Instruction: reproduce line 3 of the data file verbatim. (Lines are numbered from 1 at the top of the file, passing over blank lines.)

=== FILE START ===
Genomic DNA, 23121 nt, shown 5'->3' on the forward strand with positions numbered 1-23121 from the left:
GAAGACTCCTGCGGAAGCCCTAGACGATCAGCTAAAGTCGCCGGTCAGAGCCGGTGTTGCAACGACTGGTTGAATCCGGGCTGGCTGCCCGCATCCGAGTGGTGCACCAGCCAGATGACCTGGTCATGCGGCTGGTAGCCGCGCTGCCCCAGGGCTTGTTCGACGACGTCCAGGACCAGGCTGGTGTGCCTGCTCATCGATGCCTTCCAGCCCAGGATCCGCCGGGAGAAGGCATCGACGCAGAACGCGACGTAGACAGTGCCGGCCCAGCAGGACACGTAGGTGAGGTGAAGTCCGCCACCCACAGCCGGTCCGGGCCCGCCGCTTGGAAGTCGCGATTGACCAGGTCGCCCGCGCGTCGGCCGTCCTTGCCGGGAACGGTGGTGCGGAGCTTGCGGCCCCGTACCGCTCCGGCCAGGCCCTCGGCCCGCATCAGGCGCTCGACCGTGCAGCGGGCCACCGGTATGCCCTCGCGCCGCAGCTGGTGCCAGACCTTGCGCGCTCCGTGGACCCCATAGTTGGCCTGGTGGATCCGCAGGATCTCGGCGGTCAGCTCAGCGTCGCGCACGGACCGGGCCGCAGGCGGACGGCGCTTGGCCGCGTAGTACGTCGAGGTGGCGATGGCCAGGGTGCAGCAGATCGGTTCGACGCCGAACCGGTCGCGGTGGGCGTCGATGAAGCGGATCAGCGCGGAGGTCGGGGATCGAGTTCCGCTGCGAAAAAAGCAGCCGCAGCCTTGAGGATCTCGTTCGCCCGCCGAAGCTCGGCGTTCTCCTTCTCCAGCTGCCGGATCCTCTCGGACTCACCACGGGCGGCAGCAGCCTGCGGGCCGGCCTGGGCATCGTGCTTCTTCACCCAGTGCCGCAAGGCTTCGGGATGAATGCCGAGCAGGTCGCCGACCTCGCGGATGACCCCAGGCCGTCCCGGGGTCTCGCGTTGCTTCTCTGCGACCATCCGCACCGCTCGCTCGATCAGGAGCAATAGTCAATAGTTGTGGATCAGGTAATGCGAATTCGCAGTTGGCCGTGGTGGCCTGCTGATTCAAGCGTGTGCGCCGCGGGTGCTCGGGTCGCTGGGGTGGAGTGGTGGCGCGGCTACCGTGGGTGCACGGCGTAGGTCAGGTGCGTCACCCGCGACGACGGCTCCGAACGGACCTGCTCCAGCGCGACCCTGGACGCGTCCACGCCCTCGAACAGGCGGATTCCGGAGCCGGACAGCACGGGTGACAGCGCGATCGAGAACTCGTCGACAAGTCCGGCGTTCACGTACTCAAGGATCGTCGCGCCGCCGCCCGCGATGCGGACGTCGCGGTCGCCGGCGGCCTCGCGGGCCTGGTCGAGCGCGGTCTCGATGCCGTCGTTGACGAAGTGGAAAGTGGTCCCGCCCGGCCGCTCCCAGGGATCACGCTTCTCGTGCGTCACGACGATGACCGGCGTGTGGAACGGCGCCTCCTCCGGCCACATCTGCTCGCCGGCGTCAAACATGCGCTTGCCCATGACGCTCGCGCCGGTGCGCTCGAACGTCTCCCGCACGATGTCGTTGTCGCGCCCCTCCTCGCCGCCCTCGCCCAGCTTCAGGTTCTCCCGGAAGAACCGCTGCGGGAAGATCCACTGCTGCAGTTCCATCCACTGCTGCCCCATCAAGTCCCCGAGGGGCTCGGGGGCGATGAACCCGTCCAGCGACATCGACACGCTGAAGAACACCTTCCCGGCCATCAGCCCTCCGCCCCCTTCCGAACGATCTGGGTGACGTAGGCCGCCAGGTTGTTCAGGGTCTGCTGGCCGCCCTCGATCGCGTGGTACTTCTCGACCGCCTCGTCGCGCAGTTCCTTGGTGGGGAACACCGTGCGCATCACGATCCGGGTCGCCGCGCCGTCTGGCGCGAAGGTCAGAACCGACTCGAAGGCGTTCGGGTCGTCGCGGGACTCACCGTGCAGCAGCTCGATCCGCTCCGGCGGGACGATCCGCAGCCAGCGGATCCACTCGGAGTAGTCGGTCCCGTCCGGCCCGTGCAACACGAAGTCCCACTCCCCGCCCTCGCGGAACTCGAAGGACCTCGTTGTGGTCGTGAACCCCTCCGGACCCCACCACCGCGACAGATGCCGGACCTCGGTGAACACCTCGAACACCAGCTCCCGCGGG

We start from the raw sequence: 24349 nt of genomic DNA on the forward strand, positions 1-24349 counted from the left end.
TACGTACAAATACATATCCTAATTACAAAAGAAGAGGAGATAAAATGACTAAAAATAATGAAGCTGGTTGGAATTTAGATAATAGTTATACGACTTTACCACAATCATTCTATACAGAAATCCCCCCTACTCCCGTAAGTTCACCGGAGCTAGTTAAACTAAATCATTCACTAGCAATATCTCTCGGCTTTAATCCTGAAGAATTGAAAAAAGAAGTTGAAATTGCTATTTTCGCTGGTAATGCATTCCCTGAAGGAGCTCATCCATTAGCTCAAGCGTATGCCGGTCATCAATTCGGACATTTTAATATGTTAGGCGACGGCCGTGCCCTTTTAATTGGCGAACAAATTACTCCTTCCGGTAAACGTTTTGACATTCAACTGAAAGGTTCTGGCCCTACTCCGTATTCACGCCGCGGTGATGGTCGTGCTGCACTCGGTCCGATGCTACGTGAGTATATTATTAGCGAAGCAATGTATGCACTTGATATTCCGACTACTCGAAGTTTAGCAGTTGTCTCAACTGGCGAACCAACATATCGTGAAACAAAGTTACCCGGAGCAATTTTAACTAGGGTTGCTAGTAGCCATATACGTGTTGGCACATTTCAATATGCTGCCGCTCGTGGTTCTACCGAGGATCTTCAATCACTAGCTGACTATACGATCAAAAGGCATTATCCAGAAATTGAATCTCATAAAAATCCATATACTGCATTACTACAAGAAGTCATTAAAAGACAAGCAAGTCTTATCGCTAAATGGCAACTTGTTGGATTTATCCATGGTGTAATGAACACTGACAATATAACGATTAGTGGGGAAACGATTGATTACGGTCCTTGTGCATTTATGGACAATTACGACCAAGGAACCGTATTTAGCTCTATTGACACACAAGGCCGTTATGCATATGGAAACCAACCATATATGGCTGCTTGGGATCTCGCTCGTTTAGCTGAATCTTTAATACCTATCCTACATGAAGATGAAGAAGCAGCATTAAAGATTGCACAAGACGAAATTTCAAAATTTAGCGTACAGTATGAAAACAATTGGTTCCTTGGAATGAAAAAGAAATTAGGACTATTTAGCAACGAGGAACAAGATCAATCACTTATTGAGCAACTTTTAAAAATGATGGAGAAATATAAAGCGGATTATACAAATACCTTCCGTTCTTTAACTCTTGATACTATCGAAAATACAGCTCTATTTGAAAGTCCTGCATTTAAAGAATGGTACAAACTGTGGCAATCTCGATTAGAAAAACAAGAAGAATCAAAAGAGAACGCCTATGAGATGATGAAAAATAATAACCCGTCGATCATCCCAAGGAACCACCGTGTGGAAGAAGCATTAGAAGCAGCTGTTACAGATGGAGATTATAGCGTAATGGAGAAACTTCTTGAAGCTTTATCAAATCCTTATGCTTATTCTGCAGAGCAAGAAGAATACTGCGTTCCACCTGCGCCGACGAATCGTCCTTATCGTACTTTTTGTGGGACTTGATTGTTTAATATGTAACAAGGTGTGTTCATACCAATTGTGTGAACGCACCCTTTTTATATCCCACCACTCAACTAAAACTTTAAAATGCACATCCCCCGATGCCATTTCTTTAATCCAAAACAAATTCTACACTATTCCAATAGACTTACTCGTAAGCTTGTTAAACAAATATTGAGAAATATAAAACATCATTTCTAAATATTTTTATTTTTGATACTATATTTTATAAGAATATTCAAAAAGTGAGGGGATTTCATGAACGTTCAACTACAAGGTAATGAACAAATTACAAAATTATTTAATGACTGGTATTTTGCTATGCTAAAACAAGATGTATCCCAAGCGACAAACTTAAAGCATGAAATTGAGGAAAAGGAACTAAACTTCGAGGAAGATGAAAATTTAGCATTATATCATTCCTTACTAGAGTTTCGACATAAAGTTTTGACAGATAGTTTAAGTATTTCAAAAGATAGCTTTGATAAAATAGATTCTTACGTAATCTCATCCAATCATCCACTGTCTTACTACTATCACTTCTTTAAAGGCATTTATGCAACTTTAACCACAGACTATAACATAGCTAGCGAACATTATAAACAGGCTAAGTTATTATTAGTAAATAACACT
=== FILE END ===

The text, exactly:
We start from the raw sequence: 24349 nt of genomic DNA on the forward strand, positions 1-24349 counted from the left end.